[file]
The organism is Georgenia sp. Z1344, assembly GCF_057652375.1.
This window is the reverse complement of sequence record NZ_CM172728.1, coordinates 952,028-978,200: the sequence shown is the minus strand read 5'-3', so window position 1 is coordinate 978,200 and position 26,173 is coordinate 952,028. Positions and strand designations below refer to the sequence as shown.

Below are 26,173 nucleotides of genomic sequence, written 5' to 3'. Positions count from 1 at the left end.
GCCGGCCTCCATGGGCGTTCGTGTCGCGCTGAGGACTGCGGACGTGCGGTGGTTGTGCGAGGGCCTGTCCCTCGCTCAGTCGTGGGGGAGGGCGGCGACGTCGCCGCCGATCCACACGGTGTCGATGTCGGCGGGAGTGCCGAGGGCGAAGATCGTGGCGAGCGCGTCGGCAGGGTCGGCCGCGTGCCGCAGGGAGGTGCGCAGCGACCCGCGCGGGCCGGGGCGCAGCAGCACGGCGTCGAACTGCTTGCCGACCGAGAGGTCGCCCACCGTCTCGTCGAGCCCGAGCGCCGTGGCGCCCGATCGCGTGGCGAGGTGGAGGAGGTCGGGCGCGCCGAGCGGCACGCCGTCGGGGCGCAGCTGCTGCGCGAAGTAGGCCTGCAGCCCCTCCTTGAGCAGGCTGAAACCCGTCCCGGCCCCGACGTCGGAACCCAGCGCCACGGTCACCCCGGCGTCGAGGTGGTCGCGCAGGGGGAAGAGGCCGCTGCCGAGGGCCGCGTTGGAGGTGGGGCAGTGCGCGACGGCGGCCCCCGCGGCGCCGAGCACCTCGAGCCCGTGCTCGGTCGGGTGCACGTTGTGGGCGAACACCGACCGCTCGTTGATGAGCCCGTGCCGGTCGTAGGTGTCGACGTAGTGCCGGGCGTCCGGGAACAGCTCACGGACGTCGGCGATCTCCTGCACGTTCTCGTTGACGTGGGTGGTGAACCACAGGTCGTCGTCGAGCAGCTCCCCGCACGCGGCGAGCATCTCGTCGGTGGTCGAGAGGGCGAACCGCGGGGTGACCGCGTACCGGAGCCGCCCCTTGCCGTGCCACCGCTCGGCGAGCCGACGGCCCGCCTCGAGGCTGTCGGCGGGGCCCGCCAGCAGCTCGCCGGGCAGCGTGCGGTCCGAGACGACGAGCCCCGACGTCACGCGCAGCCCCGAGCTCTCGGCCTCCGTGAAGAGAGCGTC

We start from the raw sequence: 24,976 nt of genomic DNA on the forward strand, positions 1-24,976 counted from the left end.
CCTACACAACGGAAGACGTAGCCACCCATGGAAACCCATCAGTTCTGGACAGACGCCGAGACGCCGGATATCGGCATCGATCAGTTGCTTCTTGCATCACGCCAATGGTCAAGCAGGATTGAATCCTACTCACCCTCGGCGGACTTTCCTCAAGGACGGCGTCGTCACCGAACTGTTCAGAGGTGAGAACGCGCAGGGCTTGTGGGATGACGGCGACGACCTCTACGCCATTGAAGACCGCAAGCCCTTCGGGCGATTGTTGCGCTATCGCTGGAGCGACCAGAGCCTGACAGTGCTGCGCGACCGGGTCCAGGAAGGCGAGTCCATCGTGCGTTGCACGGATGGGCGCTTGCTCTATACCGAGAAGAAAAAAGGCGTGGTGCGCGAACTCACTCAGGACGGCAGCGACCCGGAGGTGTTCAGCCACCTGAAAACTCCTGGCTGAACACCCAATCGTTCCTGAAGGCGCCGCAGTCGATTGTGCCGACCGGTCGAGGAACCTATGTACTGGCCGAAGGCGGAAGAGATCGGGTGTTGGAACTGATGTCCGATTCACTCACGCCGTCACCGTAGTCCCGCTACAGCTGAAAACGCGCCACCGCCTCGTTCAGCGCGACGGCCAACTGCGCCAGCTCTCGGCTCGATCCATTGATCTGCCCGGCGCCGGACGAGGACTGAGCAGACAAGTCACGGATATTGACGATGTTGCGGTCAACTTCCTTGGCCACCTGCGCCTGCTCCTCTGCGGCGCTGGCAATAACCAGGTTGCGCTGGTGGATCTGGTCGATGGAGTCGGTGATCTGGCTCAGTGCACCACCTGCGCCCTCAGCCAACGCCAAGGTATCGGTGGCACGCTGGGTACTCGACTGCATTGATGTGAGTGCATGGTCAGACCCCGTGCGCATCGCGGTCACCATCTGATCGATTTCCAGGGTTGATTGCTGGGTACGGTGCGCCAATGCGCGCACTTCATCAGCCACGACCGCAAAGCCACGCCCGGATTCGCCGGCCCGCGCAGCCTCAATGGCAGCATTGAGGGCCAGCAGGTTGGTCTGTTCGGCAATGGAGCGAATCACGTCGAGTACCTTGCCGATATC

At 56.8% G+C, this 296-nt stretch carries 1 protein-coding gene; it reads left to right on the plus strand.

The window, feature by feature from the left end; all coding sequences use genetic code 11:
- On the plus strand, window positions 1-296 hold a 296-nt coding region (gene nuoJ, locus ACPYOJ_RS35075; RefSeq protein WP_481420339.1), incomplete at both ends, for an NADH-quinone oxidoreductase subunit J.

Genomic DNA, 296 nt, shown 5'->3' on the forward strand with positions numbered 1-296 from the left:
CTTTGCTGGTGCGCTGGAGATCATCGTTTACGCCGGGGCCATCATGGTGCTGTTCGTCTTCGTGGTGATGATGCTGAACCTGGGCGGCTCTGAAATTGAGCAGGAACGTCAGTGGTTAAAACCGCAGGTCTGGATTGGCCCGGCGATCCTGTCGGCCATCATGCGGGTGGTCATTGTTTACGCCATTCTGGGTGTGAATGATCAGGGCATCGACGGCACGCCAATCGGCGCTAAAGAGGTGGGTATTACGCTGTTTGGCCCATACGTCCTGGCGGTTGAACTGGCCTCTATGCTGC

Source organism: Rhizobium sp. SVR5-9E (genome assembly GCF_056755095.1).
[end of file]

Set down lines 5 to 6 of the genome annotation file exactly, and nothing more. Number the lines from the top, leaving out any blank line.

We start from the raw sequence: 24,976 nt of genomic DNA on the forward strand, positions 1-24,976 counted from the left end.
CCTACACAACGGAAGACGTAGCCACCCATGGAAACCCATCAGTTCTGGACAGACGCCGAGACGCCGGATATCGGCATCGATCAGTTGCTTCTTGCATCACGCCAATGGTCAAGCAGGATTGAATCCTACTCACCCTCGGCGGACTTTCCTCAAGGACGGCGTCGTCACCGAACTGTTCAGAGGTGAGAACGCGCAGGGCTTGTGGGATGACGGCGACGACCTCTACGCCATTGAAGACCGCAAGCCCTTCGGGCGATTGTTGCGCTATCGCTGGAGCGACCAGAGCCTGACAGTGCTGCGCGACCGGGTCCAGGAAGGCGAGTCCATCGTGCGTTGCACGGATGGGCGCTTGCTCTATACCGAGAAGAAAAAAGGCGTGGTGCGCGAACTCACTCAGGACGGCAGCGACCCGGAGGTGTTCAGCCACCTGAAAACTCCTGGCTGAACACCCAATCGTTCCTGAAGGCGCCGCAGTCGATTGTGCCGACCGGTCGAGGAACCTATGTACTGGCCGAAGGCGGAAGAGATCGGGTGTTGGAACTGATGTCCGATTCACTCACGCCGTCACCGTAGTCCCGCTACAGCTGAAAACGCGCCACCGCCTCGTTCAGCGCGACGGCCAACTGCGCCAGCTCTCGGCTCGATCCATTGATCTGCCCGGCGCCGGACGAGGACTGAGCAGACAAGTCACGGATATTGACGATGTTGCGGTCAACTTCCTTGGCCACCTGCGCCTGCTCCTCTGCGGCGCTGGCAATAACCAGGTTGCGCTGGTGGATCTGGTCGATGGAGTCGGTGATCTGGCTCAGTGCACCACCTGCGCCCTCAGCCAACGCCAAGGTATCGGTGGCACGCTGGGTACTCGACTGCATTGATGTGAGTGCATGGTCAGACCCCGTGCGCATCGCGGTCACCATCTGATCGATTTCCAGGGTTGATTGCTGGGTACGGTGCGCCAATGCGCGCACTTCATCAGCCACGACCGCAAAGCCACGCCCGGATTCGCCGGCCCGCGCAGCCTCAATGGCAGCATTGAGGGCCAGCAGGTTGGTCTGTTCGGCAATGGAGCGAATCACGTCGAGTACCTTGCCGATATC